Carlile PA, Peters RA & Evans CS (in press) Detection of a looming stimulus by the Jacky Dragon (Amphibolurus muricatus): selective sensitivity to characteristics of an aerial predatorAnimal Behaviour


Rapidly looming objects are highly salient to most animal visual systems. The sensory processing of such stimuli is now well understood in birds and insects. We conducted the first analogous study in lizards, concentrating on the ecologically-realistic challenge posed by an approaching aerial predator. In an initial experiment, we presented high-resolution digital video footage of a trained raptor flying toward the camera, together with two control sequences, one in which this motion was reversed and another depicting the bird stationary on the handler's fist. Lizards fled only from the approaching predator, suggesting that direction of movement is a necessary characteristic and verifying the effectiveness of video stimuli in this context. Two additional experiments then explored the processing of motion and of morphological attributes separately. We presented a series of symmetrically-expanding disks, systematically manipulating area / time characteristics to test looming sensitivity in the absence of other cues. Lizards oriented significantly more frequently to a sequence matching the area change of the approaching predator than to any other. Comparisons show that this response was specific to an exponential increase following a period of slow change, a pattern remarkably similar to those described in other taxa. In the final experiment, we presented a range of stimulus shapes, all with identical area and movement. Lizards were most responsive to a realistic raptor silhouette. Controls allowed us to exclude the possibility that this result was attributable to looming rate, size, or the axis of asymmetric expansion. Basic parameters such as the amount of edge in a shape likely could account for some variation in the frequency of orienting, but the finding that a normally-oriented raptor was more effective than an inverted one requires us also to postulate higher-level processing. We conclude that response to an approaching aerial predator depends upon a hierarchical series of cues, including area / time profile, edge length, shape, and orientation. The integration of this information will be an important problem for future work.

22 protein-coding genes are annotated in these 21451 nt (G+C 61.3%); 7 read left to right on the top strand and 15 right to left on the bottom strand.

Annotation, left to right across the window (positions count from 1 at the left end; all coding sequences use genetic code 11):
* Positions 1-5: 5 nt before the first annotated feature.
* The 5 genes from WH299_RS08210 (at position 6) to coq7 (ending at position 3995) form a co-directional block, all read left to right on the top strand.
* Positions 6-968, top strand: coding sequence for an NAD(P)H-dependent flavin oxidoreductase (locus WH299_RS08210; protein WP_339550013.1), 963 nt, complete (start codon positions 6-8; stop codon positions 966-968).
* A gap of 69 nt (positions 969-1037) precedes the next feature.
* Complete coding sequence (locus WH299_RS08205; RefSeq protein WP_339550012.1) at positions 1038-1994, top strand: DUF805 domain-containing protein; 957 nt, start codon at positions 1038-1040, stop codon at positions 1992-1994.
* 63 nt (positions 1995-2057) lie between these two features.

[ PDF (not available) ]